Macro Quiz Preparation

Definitions and Short Answers

Be able to define (These all come from the flows tutorial)

Output
Income
Disposable Income
Consumption
Saving
Taxes
Government Purchases
Investment
Planned Investment
Fiscal Deficit
Fiscal Surplus

-- What do we mean by macroeconomic equilibrium?
-- Why does total output equal total income?
-- What is the difference between a stock and a flow?

Income-expenditure Model Problem

In a typical question, we would start with the model and find the equilibrium values for Y, Yd, C, and S.  Then there would be a change of some kind, either in government purchases (G) or in capital investment (Ip).  We would then find the new values of Y, Yd, C, and S.  A the end of Part 1.3 of the Macro Flows Tutorial are several examples of changes in G and new levels of these variable to practice on.

Here are some more questions for practicing numbers:

a.  Y = C + Ip + G
C = 100 + .9 (Y - T)
Ip = 100
G = 150
T = 100

Find equilibrium Y, Yd, C, S, and government deficit or surplus, if any.  Answer

b. Now cut government spending by 50 question (a) and solve again.  Answer

c. Set G=150 again, and try raising Ip to 200.  What happens?  Answer

d.  Y = C + Ip + G
C = 400 + .6 (Y - T)
Ip = 200
G = 600
T = 600

Find equilibrium Y, Yd, C, S, and government deficit or surplus, if any.  Answer

e. Raise government spending by 200 and solve again.  Answer

f. Go back to G = 600 and suppose that Ip dropped to 100.  Solve again.  Answer

That should be enough.  You can generate infinite numbers of these questions, if you are so inclined, by playing with a spreadsheet that graphs and solves these problems.

Telling a Story

What is supposed to be going on in the real economy that this model is showing us?  In general, three things:

1. Any initial change in G or in Ip is a change in demand for that amount of goods and services.  Output (Y) will respond.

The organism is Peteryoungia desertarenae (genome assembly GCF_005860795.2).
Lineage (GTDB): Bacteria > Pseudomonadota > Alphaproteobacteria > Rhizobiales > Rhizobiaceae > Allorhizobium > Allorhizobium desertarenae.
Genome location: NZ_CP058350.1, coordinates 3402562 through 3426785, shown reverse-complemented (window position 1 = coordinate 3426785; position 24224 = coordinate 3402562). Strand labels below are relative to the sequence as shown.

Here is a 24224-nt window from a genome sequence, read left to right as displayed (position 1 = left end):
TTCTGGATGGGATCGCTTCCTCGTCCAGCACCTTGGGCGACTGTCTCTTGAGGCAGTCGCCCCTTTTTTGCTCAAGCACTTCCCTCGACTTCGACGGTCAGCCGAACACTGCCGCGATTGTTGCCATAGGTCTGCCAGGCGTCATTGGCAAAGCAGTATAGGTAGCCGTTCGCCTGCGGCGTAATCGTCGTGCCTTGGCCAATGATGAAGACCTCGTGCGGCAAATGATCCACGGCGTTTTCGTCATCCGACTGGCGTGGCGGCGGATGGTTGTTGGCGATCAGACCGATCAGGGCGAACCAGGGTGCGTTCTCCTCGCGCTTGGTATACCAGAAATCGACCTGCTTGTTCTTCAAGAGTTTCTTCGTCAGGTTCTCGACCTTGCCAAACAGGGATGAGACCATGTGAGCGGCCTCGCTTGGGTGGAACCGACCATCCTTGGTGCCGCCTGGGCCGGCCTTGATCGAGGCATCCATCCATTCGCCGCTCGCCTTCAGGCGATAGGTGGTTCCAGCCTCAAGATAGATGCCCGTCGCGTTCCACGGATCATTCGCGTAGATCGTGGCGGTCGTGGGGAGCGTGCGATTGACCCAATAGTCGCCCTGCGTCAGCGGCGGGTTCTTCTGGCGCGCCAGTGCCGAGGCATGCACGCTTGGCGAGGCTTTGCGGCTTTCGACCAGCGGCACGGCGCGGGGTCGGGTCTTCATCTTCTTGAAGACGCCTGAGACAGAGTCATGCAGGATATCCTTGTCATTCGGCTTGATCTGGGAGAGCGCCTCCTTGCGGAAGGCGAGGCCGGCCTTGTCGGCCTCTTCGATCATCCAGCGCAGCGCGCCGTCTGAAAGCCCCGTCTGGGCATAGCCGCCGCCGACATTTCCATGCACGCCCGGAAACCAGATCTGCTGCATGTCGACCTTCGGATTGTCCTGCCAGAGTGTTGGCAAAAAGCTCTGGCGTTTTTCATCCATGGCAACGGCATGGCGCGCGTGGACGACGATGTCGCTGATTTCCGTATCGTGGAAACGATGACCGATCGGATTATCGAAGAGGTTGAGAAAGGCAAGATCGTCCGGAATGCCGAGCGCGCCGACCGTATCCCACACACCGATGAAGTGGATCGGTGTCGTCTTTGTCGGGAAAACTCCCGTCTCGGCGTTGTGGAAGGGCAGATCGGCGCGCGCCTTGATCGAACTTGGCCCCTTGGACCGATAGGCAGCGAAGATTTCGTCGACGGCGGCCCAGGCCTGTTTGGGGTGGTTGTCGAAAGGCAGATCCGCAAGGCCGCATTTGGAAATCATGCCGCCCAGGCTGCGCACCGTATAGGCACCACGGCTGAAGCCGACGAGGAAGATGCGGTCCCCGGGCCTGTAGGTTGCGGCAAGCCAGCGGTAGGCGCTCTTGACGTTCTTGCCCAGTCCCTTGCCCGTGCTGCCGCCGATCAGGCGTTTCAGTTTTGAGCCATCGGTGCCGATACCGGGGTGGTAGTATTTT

2. But the story does not end there.  Output is also income.  So income will change.  And according to the consumption function in this model, any time income changes, consumption changes.  Consumption is a component of demand, and output will again respond, changing income, then consumption, then output again, so on and so on.  Of course each successive set of changes is smaller than the last, but when you add them all up you get a much bigger change in total output.
3. Changes in Y also produce changes in S.  Increases in spending, whether by government or by industry, are essentially self-financing, which means that enough new saving will appear for them to borrow.  In this model extra government borrowing never "crowds out" private borrowing.
Much more detail on this can be found in the Optional further notes on aggregate demand mentioned on the syllabus.

So what will you be asked?

A. In all cases, you will be asked to explain, carefully and step-by-step, what changes happened in the real economy to produce the change in equilibrium that you found in the problem.  Answering that basically involves points 1 and 2 above.  That is, I will look to be sure that you can explain in words that (i)  the change in G or Ip represents a change in demand for goods and services, (ii) this affects output -- that output adjusts to meet demand (iii) any change in output is automatically a change in income, which then affects consumption, and (iv) that this sets off a further long process of changes in output, as described above, so that the final change in output is a lot larger than the initial change in G or Ip.

B. In cases in which we raise government spending or trace through an increase in capital investment, I may also ask where the government or firms get the additional money they spend.  The answer is that they borrow it and that the higher level of income produces enough extra saving, as noted in point 3 above.